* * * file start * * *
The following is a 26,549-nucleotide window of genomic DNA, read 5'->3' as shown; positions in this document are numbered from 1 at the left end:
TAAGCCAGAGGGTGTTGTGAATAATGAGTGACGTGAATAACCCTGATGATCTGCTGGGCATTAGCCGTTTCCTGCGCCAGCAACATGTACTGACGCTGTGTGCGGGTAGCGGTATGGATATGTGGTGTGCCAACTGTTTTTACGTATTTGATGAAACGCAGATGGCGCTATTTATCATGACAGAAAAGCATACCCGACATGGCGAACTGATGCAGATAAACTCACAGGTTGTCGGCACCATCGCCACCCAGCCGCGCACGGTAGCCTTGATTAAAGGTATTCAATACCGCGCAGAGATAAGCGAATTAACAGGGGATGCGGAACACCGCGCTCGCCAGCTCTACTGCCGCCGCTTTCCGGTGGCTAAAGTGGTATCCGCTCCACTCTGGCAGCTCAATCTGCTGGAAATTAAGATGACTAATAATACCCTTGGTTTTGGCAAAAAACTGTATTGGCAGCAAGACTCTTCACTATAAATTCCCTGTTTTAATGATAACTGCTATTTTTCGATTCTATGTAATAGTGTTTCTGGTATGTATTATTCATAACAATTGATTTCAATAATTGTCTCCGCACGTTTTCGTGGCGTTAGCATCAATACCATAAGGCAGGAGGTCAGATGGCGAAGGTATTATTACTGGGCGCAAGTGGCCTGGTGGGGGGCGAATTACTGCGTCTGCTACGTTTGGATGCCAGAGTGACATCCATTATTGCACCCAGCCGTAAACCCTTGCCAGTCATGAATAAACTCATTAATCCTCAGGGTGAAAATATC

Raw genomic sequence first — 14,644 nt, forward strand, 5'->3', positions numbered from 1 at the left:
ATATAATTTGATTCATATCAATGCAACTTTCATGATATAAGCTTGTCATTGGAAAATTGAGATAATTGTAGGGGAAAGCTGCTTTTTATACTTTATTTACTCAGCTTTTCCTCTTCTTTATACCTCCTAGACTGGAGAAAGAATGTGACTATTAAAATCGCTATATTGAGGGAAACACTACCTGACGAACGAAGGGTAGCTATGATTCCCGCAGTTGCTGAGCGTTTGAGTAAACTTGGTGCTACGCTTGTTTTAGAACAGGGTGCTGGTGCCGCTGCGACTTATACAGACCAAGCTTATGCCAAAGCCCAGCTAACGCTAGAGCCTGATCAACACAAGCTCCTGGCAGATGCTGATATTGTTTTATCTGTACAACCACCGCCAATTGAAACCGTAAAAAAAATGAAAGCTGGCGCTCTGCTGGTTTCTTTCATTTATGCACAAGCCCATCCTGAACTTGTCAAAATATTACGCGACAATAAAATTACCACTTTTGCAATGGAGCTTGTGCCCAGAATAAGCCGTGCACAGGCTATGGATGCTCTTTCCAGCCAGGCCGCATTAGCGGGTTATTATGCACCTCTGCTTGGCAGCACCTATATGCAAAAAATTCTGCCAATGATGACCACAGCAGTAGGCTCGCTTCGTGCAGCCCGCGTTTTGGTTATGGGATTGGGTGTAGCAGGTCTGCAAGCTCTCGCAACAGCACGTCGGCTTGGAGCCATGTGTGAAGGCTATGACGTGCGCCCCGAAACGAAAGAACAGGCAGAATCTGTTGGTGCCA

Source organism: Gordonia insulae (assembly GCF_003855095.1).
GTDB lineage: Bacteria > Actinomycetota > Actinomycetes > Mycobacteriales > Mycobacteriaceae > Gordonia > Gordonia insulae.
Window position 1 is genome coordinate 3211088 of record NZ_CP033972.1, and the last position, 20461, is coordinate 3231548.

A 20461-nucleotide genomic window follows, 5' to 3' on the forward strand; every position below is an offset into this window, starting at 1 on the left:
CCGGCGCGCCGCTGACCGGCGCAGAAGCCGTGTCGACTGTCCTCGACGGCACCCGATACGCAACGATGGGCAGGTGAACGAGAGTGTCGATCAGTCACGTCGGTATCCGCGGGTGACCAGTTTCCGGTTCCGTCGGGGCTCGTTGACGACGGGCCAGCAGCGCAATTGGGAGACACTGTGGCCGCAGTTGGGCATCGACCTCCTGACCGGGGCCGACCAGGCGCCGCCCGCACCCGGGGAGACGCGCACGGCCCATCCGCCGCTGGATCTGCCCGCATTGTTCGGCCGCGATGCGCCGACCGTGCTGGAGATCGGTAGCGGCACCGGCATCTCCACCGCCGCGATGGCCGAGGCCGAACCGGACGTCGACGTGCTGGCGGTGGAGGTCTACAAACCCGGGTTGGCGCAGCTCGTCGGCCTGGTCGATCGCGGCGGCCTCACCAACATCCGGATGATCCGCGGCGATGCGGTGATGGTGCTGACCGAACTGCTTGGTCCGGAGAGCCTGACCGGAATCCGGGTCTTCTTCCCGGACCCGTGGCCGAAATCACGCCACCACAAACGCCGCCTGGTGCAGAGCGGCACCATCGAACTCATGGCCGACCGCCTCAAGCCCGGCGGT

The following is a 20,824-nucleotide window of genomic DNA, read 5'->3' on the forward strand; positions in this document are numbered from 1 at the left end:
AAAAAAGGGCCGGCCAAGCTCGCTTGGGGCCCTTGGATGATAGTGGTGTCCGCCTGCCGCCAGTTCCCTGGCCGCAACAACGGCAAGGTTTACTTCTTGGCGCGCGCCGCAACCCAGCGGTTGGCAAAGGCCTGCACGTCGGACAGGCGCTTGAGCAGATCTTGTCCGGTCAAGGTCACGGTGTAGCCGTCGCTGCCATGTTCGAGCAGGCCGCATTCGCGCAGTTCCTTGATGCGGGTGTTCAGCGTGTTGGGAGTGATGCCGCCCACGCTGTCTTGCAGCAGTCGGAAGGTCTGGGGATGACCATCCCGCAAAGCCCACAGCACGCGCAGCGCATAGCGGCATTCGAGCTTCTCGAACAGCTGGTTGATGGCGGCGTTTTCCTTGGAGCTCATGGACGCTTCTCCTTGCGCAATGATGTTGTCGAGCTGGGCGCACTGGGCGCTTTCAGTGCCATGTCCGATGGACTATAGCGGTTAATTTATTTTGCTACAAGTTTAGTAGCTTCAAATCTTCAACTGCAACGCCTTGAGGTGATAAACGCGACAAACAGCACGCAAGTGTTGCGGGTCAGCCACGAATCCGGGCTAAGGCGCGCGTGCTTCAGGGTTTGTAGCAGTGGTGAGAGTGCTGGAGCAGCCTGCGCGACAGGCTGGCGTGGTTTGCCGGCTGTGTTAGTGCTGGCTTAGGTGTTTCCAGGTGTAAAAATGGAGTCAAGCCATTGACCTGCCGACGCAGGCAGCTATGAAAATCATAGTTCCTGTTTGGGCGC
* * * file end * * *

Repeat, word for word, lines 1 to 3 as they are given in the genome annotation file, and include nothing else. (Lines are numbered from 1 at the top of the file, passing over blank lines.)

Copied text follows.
The following is a 26,549-nucleotide window of genomic DNA, read 5'->3' as shown; positions in this document are numbered from 1 at the left end:
TAAGCCAGAGGGTGTTGTGAATAATGAGTGACGTGAATAACCCTGATGATCTGCTGGGCATTAGCCGTTTCCTGCGCCAGCAACATGTACTGACGCTGTGTGCGGGTAGCGGTATGGATATGTGGTGTGCCAACTGTTTTTACGTATTTGATGAAACGCAGATGGCGCTATTTATCATGACAGAAAAGCATACCCGACATGGCGAACTGATGCAGATAAACTCACAGGTTGTCGGCACCATCGCCACCCAGCCGCGCACGGTAGCCTTGATTAAAGGTATTCAATACCGCGCAGAGATAAGCGAATTAACAGGGGATGCGGAACACCGCGCTCGCCAGCTCTACTGCCGCCGCTTTCCGGTGGCTAAAGTGGTATCCGCTCCACTCTGGCAGCTCAATCTGCTGGAAATTAAGATGACTAATAATACCCTTGGTTTTGGCAAAAAACTGTATTGGCAGCAAGACTCTTCACTATAAATTCCCTGTTTTAATGATAACTGCTATTTTTCGATTCTATGTAATAGTGTTTCTGGTATGTATTATTCATAACAATTGATTTCAATAATTGTCTCCGCACGTTTTCGTGGCGTTAGCATCAATACCATAAGGCAGGAGGTCAGATGGCGAAGGTATTATTACTGGGCGCAAGTGGCCTGGTGGGGGGCGAATTACTGCGTCTGCTACGTTTGGATGCCAGAGTGACATCCATTATTGCACCCAGCCGTAAACCCTTGCCAGTCATGAATAAACTCATTAATCCTCAGGGTGAAAATATC

Raw genomic sequence first — 14,644 nt, forward strand, 5'->3', positions numbered from 1 at the left: